Friday, August 07, 2009

Ensign Selfix 16/20

Ensign was the trademark of the British company Houghton-Butcher Ltd a company with a long history of camera and plate making. In the early part of the 20th century they were the largest British camera maker, and at its height in the 30's the Wathamstow works employed over a thousand people. After the war they found themselves with bombed out factories and in a poor financial state so joined forces with Ross the lens manufacturer and the camera factory was moved to the Ross Clapham Common works. The Selfix 1620 pictured here is a mark II model from around 1950 with a Ross Xpres F3,5 lens and has a negative size of 6x4.5. Model I cameras had an Ensar lens later ones had a built in finder rather than the alabada one the top model sported a Rosstar lens.

The camera is of excellent build quality, quite comparable to either Voigtländer or Zeiss, and has an interesting and quirky design.

First off is the shutter release which is on the left side, which in itself isn't too bad except on the right (where you'd expect the shutter release to be) is the lens board door.
Furthermore if you look at the image above of the shutter button you'll notice a central pin. The pin is designed to depress with the shutter button unless you forget to cock the shutter!- let me explain.
If you wind on the camera and forget to cock the shutter which is a lever near the aperture when you depress the button the pin pricks your finger to remind you 'please don't do that' One can only wonder in this litigious day and age how this feature could be even considered or what sort of designer would create such a feature? was he forced to sit on a spike as a child and just getting his own back?

The lens is a Ross Xpres F3,5 which I've been told is comparable to a Tessar both in design and quality. he Epsilon shutter seems to have a similar range to a Prontor. The Selfix doesn't have a rangefinder so is as manual as you can get but after a while guessing both distance and exposure aren't as problematic as it would seem.

Here is a 100 per cent view of the centre:

Certainly not bad, quite up to the standard of Zeiss or Voigtländer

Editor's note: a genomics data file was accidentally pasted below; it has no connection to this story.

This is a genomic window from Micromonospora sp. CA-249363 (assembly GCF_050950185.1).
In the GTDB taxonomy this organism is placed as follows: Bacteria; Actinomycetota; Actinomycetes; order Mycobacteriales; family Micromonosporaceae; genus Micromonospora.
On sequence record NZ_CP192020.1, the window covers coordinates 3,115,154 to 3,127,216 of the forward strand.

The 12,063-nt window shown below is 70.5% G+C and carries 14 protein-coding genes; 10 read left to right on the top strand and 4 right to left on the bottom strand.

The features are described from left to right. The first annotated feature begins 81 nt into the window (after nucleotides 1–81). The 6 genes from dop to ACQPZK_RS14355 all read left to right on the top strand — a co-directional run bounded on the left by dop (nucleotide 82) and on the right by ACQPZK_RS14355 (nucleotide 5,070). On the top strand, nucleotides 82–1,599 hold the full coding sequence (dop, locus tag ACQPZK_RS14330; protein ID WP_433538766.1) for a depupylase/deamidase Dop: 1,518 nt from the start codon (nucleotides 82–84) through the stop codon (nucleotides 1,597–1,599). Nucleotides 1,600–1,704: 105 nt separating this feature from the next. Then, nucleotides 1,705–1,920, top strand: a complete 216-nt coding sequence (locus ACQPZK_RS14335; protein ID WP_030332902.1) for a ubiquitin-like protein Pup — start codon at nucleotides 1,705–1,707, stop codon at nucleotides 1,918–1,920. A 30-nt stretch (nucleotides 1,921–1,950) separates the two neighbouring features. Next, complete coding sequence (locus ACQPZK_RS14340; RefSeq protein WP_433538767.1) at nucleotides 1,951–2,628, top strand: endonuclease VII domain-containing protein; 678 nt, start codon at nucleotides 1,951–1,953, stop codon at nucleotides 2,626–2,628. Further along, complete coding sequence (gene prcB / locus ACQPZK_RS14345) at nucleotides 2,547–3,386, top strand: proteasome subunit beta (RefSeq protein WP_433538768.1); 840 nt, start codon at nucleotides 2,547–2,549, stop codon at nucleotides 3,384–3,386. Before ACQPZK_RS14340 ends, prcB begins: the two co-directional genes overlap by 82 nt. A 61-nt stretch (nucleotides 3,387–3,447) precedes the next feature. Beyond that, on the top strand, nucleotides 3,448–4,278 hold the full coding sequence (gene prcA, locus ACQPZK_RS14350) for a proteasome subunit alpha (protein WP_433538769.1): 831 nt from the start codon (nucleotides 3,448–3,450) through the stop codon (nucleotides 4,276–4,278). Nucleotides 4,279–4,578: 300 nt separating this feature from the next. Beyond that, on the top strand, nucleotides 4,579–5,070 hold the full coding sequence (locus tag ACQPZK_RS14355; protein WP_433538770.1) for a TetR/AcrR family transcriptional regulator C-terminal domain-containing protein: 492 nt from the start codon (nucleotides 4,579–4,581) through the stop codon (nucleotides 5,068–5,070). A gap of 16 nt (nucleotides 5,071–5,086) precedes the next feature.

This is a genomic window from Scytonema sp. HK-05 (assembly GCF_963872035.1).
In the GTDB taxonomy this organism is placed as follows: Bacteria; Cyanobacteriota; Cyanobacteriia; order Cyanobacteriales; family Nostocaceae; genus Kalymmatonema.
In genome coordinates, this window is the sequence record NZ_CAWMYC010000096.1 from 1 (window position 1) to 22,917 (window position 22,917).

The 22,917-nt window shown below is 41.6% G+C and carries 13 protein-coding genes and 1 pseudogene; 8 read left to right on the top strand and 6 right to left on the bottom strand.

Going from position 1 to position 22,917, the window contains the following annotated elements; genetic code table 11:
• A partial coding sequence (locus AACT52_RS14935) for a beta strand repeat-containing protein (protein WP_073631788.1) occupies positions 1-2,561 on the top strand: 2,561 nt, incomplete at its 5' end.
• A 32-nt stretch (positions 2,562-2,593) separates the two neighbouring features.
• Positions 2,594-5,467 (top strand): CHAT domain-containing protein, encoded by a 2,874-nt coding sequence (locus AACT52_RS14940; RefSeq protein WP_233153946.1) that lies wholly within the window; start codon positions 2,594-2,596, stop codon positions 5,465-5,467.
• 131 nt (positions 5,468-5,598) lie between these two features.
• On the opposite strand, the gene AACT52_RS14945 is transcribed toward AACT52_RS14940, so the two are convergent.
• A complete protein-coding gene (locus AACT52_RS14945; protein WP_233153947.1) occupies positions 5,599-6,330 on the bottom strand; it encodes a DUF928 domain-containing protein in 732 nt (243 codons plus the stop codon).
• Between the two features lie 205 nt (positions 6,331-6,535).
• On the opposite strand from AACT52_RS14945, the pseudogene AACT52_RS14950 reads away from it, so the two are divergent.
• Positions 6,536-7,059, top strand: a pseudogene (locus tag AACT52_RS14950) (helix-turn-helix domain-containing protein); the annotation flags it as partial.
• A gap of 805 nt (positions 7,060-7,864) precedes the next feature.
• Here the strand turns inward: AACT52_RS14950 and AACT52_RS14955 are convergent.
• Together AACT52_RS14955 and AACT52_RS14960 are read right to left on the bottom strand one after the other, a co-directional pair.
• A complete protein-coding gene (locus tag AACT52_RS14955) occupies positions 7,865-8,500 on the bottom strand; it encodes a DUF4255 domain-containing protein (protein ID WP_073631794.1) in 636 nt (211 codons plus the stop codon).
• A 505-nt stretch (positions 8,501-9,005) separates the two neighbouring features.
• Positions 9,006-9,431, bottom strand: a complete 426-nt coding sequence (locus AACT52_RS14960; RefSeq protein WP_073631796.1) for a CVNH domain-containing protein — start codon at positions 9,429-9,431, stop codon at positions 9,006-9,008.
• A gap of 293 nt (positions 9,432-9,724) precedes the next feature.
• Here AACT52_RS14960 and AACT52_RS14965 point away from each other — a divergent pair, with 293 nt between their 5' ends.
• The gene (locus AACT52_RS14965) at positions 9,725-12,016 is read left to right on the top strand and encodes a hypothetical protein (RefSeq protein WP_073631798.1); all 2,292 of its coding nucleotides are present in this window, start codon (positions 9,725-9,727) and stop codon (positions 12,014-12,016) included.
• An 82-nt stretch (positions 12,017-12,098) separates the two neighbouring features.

The image below shows the inside, special things to note are the key ways for the roll which meant that the camera can use 120 or 620 type films the bottom of the holder is sprung and when pushed down makes a plunger release from the button making for easy loading.

The following picture is just to show the size relative to my Leica, its not trying to suggest a preference for either. But it does show the relative advantage of a folding camera– medium format film in a small package, coupled with a good lens makes a very decent picture maker.

The Ensign Selfix is a great little camera if you stumble across one in a junk shop or car boot, it has its quirks (the finger pricking pin) and its main disadvantage is lack of rangefinder meaning you have to guess distance.
Also on a personal note it is the first British camera I've owned, and I remember my grandfather telling me about his Ensign 'bellows' camera.

Found Film: ILFORD Selochrome

This roll was given to me by a local camera shop who hoped that I could get some images from the 40 year old film.
The film as you can see was loose wound and placed in a Kodak Verichrome pan box, then put in a draw and forgotten about by the owner who decided to process it this week!

Having never used Selochrome before and not being able to find much info on the internet regarding developer times I decided to give the film a time of 20 min at 1:50 dilution, 20°c in Agfa Rodinal which I feel is a good low fog developer.
The lady who the film belongs too seemed to think it came from a simple box 'Brownie' camera and from what she tells me about the two girls (her daughters) these images were taken around 1967 judging by their ages.

Although edge fogged due to loose winding and the backing paper has reacted slightly with the film in some way (probably moisture) the images are pretty clear and overall base fog is low enough for either conventional printing or scanning.
Another nice surprise 'Rip Van Winkle' film.

© Photo Utopia 2009